Conference Buzz: Special Libraries Association (SLA) 2011

Written for Unlimited Priorities and DCLnews Blog.

The Special Libraries Association (SLA) held its 2011 Conference on June 12-15 in Philadelphia, PA. The conference theme was “Future Ready”, with an emphasis on the need for information professionals to be ready for the future in the midst of all the changes that are buffeting the industry now.

The opening keynote speaker was Thomas Friedman, columnist for the New York Times, winner of three Pulitzer Prizes, and author of The World is Flat (Farrar, Straus & Giroux, 2005). According to Friedman, the major challenge to America today is the merger of globalization and information technology. The global economic playing field is being leveled, and America is not ready for it. He identified four forces that created this situation:

  1. The rise of the PC, allowing individuals to create their own digital content.
  2. August 9, 1995, the day that Netscape went public. Their browser brought the Internet to life and allowed everyone to interact with it.
  3. Transmission protocols and networking, which made everyone’s computer interoperable and connected.
  4. The capability for everyone to upload their content and share it with the world.

As a result, we are in an unprecedented era which is built around individuals and the degree to which they can and must act globally. We are moving from a vertical to a horizontal environment where value will be created by what people create and who they collaborate with.

These three major trends mark the present time:

  • Whatever can be done will be done. Will it be done by you or to you? If you don’t pursue your ideas, someone else will.
  • The single most important competitive advantage you can have is between you and your own imagination.
  • The world is getting flatter and flatter and more and more hyper-productive. CEOs used the recession to become very efficient. The jobs they eliminated are gone and are not coming back. Whatever you do, don’t be average.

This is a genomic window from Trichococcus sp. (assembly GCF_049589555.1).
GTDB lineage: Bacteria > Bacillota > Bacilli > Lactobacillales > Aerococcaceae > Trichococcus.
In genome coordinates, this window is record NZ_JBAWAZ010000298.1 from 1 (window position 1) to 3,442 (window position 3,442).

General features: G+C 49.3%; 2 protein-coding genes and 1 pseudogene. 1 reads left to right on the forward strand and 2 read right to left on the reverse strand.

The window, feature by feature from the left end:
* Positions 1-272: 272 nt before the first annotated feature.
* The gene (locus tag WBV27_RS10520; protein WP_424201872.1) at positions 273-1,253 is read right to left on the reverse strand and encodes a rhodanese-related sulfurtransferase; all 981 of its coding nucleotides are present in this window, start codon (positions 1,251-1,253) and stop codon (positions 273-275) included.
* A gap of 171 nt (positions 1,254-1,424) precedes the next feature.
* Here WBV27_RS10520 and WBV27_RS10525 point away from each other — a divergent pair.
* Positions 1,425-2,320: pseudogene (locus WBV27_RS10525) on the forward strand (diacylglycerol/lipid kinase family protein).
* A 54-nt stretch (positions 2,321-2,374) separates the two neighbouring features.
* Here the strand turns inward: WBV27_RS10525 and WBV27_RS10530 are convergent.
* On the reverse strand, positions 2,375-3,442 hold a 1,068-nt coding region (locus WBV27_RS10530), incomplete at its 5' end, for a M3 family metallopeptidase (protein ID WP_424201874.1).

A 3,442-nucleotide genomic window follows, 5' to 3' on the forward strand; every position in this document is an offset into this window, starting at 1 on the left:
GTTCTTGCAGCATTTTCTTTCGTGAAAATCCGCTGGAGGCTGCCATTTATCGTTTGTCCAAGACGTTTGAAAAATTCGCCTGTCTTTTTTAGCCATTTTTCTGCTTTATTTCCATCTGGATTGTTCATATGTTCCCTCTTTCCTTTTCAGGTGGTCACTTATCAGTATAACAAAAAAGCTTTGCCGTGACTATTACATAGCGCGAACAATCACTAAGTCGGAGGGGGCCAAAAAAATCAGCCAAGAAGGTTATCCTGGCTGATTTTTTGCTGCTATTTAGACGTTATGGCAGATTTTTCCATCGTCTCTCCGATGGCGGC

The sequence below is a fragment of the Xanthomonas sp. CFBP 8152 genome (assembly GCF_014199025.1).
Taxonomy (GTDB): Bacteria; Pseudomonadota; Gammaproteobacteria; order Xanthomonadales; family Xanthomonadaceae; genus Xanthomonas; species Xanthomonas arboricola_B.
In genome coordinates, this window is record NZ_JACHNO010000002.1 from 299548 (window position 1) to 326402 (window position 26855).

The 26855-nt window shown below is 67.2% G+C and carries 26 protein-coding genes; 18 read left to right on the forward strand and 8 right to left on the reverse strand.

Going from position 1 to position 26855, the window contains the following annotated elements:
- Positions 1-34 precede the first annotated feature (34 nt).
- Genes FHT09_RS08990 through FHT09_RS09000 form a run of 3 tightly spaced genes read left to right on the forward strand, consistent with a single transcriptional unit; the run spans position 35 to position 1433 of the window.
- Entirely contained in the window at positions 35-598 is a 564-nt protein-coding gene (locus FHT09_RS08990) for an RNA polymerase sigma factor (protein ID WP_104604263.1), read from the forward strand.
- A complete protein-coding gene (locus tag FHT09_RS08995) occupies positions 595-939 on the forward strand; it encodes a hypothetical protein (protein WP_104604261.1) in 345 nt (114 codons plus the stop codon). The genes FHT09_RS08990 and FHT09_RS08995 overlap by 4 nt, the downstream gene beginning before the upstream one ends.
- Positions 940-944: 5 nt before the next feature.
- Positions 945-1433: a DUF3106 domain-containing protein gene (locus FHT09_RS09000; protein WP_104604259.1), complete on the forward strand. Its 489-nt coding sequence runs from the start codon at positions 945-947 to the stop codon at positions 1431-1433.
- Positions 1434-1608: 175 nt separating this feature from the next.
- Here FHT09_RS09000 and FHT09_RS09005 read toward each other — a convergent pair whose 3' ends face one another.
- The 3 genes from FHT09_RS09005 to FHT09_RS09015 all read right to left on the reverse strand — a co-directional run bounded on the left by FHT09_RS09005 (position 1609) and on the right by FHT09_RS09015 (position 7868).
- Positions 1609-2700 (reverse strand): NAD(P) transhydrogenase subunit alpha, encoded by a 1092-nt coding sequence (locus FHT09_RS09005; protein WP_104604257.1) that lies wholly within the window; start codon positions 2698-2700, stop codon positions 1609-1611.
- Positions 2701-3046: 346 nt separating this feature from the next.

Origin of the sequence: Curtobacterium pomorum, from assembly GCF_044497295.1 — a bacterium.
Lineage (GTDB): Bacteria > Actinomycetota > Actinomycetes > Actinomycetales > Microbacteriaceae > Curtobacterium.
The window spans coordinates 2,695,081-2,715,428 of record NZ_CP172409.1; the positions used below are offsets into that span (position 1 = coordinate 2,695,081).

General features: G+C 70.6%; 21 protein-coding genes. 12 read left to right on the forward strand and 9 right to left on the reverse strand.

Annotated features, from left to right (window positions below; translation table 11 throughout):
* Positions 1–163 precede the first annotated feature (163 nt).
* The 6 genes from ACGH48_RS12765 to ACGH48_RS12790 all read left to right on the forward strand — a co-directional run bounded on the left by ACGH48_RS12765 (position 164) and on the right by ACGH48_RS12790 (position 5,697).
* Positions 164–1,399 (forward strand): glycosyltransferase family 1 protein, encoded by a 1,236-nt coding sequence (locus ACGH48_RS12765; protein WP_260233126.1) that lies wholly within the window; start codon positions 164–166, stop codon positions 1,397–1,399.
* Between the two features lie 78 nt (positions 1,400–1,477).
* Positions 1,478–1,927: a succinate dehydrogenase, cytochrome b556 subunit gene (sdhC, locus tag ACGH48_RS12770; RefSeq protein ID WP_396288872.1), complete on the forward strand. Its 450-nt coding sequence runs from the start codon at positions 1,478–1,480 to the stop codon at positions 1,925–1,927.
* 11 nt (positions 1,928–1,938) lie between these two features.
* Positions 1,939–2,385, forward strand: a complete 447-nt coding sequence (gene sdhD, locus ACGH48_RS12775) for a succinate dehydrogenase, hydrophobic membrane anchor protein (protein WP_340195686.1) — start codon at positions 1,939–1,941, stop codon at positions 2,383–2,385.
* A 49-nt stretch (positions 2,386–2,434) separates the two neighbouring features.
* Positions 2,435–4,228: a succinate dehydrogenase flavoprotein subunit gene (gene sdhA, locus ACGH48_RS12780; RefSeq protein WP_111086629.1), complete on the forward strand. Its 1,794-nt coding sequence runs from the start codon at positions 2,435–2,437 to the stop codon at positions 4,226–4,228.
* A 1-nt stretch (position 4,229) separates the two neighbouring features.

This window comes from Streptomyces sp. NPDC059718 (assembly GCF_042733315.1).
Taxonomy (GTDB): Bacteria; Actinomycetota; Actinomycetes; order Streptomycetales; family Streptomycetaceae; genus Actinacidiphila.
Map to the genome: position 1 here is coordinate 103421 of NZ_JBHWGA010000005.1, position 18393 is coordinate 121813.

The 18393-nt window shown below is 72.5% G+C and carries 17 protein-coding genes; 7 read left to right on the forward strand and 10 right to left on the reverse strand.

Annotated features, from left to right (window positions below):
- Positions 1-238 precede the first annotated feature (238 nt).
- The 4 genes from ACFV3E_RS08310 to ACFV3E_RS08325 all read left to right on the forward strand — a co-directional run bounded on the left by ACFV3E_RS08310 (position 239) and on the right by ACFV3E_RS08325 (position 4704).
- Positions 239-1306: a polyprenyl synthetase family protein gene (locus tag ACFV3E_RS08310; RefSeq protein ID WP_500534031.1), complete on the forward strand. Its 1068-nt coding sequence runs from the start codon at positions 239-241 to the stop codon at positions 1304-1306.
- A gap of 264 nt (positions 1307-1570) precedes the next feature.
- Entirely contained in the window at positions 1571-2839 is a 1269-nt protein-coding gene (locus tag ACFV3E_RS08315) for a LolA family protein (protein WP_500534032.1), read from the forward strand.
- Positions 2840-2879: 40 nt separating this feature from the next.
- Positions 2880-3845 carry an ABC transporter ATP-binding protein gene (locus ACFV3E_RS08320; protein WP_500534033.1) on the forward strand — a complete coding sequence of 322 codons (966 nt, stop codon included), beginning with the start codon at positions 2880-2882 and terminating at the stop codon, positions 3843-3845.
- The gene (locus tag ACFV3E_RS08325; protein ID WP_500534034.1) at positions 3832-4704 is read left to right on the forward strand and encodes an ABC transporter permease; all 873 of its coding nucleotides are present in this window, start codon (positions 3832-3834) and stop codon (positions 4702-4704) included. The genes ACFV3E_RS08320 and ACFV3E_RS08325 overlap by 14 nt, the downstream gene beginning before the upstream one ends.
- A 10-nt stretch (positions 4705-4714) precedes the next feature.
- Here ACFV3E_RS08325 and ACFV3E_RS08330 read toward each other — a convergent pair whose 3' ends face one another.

• We are rapidly heading to a world of universal connectivity in which trust, values, ethics, and judgment will matter more than ever, and which will be hugely important to the librarian and information industry.

Opening the Monday sessions, Steve Abram, well-known speaker, former president of SLA, and now with Gale Cengage Learning, delivered a strong challenge to librarians. He said that we have a big opportunity to become the MBAs and CPAs of the next generation economy. We are in the midst of changes that are bigger than the financial or industrial revolutions. Copyright is a major issue because copyright laws will govern how the next economy will work. We must align with what we know now instead of with our old prejudices.

We are at a critical juncture where control is beginning to depend on the device, and our role is moving into a world of sense-making. … There will soon be 150 million books online. Are you ready for that?

The emphasis is not about the technology any more; it is about representing our role in the technology. Librarians make sense of information. We know that improves the quality of questions, and we know that libraries are for learning, discovery, and making progress. What will the end user be like after an experience with our products? Librarians have a vital role in building the critical connections between information, knowledge, and learning. They must be biased toward quality. As technology advances, emboldened librarians hold the key.

A session on misinformation on the Internet drew an overflow crowd. Anne Mintz, author of Web of Deception (CyberAge Books, 2002) said that intentional misinformation has grown since she wrote her book, and it now goes beyond individual websites. Consumer Reports has estimated that annual damage from spyware and other forms of misinformation is now in the billions of dollars. Criminal activity on the Internet is on the rise; it has been fueled by the widespread popularity of social media. Identity theft has also become a much larger problem than ever before; more than 347 million records have been compromised in the US since 2005. The Internet has become much more dangerous than formerly; anyone using it must use sound critical thinking.